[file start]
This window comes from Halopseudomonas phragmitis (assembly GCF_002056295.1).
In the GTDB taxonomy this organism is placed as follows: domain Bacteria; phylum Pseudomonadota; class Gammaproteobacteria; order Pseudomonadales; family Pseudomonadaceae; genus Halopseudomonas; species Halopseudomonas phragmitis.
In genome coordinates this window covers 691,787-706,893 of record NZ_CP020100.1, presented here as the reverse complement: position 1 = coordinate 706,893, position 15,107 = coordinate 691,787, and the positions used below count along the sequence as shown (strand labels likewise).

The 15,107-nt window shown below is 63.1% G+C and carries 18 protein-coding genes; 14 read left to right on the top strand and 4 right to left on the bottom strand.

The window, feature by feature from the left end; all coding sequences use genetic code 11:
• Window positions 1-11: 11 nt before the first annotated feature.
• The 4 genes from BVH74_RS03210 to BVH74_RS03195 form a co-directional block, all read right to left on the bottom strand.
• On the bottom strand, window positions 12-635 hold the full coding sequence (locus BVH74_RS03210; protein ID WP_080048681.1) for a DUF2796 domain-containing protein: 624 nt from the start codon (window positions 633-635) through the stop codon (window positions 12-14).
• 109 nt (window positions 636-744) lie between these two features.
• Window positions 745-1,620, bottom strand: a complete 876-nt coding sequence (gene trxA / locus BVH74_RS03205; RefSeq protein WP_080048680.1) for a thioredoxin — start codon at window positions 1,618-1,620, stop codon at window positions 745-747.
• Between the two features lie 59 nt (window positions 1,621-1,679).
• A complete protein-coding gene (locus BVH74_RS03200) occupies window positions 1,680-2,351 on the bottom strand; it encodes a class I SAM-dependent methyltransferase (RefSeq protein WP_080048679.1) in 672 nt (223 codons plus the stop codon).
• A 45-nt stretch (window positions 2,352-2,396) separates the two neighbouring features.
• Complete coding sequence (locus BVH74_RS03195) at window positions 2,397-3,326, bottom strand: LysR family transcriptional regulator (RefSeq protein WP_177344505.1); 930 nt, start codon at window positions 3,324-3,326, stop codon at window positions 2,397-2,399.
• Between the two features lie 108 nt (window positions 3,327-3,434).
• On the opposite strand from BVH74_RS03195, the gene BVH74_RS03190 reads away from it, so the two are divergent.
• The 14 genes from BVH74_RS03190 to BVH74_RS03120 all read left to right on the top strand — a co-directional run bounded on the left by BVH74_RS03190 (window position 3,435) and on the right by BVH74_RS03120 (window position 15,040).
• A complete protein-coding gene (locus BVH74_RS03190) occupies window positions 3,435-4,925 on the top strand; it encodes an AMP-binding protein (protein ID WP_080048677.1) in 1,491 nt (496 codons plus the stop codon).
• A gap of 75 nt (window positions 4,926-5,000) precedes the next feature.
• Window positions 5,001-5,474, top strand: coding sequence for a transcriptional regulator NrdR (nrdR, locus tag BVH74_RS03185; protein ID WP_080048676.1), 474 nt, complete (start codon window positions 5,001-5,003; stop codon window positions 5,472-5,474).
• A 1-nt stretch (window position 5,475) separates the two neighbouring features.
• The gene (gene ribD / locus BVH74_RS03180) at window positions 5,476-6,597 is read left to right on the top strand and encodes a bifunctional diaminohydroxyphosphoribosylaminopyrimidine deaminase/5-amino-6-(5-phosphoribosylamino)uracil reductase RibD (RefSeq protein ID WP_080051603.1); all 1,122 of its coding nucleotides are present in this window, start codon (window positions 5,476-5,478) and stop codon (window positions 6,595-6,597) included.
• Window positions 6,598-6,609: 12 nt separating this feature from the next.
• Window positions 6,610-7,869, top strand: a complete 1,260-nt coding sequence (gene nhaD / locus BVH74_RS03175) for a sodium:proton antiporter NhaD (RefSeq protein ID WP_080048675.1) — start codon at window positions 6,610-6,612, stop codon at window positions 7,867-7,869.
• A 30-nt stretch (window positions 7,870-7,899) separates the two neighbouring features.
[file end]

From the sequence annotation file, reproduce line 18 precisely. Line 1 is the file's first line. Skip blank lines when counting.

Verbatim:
• A complete protein-coding gene (locus BVH74_RS03190) occupies window positions 3,435-4,925 on the top strand; it encodes an AMP-binding protein (protein ID WP_080048677.1) in 1,491 nt (496 codons plus the stop codon).